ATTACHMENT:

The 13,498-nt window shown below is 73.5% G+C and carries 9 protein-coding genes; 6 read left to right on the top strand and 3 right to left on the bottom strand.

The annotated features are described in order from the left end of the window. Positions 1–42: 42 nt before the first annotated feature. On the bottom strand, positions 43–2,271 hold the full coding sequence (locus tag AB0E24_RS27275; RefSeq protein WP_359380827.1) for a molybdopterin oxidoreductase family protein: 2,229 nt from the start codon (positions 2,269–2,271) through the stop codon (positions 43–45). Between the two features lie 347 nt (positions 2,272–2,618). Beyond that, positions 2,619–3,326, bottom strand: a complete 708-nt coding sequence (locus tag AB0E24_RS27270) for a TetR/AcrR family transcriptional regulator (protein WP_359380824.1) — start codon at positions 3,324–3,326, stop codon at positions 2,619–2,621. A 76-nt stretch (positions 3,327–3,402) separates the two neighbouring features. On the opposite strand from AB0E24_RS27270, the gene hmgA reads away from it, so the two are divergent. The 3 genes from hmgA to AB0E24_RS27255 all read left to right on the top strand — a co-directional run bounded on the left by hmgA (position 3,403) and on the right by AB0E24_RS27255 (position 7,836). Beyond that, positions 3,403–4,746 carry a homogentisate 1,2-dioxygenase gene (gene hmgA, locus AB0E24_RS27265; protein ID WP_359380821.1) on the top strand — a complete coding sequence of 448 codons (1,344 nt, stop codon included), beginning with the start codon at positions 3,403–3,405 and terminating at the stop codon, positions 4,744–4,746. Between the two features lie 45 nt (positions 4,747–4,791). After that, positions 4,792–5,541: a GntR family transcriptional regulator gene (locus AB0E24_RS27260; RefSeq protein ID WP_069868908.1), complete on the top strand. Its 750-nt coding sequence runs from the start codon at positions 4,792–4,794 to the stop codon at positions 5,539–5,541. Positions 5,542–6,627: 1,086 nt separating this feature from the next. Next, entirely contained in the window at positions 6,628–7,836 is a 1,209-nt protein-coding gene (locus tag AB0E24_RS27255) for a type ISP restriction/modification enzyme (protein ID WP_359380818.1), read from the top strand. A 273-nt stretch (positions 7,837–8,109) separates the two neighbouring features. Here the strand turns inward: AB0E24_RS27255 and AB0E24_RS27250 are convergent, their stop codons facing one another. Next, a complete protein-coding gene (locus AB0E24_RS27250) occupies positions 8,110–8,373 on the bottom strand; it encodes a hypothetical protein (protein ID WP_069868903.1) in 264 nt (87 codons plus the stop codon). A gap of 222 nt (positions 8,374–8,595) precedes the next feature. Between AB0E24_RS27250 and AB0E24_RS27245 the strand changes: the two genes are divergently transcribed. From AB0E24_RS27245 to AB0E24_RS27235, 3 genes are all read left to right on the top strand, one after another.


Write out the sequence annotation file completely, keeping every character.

The 13,498-nt window shown below is 73.5% G+C and carries 9 protein-coding genes; 6 read left to right on the top strand and 3 right to left on the bottom strand.

The annotated features are described in order from the left end of the window. Positions 1–42: 42 nt before the first annotated feature. On the bottom strand, positions 43–2,271 hold the full coding sequence (locus tag AB0E24_RS27275; RefSeq protein WP_359380827.1) for a molybdopterin oxidoreductase family protein: 2,229 nt from the start codon (positions 2,269–2,271) through the stop codon (positions 43–45). Between the two features lie 347 nt (positions 2,272–2,618). Beyond that, positions 2,619–3,326, bottom strand: a complete 708-nt coding sequence (locus tag AB0E24_RS27270) for a TetR/AcrR family transcriptional regulator (protein WP_359380824.1) — start codon at positions 3,324–3,326, stop codon at positions 2,619–2,621. A 76-nt stretch (positions 3,327–3,402) separates the two neighbouring features. On the opposite strand from AB0E24_RS27270, the gene hmgA reads away from it, so the two are divergent. The 3 genes from hmgA to AB0E24_RS27255 all read left to right on the top strand — a co-directional run bounded on the left by hmgA (position 3,403) and on the right by AB0E24_RS27255 (position 7,836). Beyond that, positions 3,403–4,746 carry a homogentisate 1,2-dioxygenase gene (gene hmgA, locus AB0E24_RS27265; protein ID WP_359380821.1) on the top strand — a complete coding sequence of 448 codons (1,344 nt, stop codon included), beginning with the start codon at positions 3,403–3,405 and terminating at the stop codon, positions 4,744–4,746. Between the two features lie 45 nt (positions 4,747–4,791). After that, positions 4,792–5,541: a GntR family transcriptional regulator gene (locus AB0E24_RS27260; RefSeq protein ID WP_069868908.1), complete on the top strand. Its 750-nt coding sequence runs from the start codon at positions 4,792–4,794 to the stop codon at positions 5,539–5,541. Positions 5,542–6,627: 1,086 nt separating this feature from the next. Next, entirely contained in the window at positions 6,628–7,836 is a 1,209-nt protein-coding gene (locus tag AB0E24_RS27255) for a type ISP restriction/modification enzyme (protein ID WP_359380818.1), read from the top strand. A 273-nt stretch (positions 7,837–8,109) separates the two neighbouring features. Here the strand turns inward: AB0E24_RS27255 and AB0E24_RS27250 are convergent, their stop codons facing one another. Next, a complete protein-coding gene (locus AB0E24_RS27250) occupies positions 8,110–8,373 on the bottom strand; it encodes a hypothetical protein (protein ID WP_069868903.1) in 264 nt (87 codons plus the stop codon). A gap of 222 nt (positions 8,374–8,595) precedes the next feature. Between AB0E24_RS27250 and AB0E24_RS27245 the strand changes: the two genes are divergently transcribed. From AB0E24_RS27245 to AB0E24_RS27235, 3 genes are all read left to right on the top strand, one after another.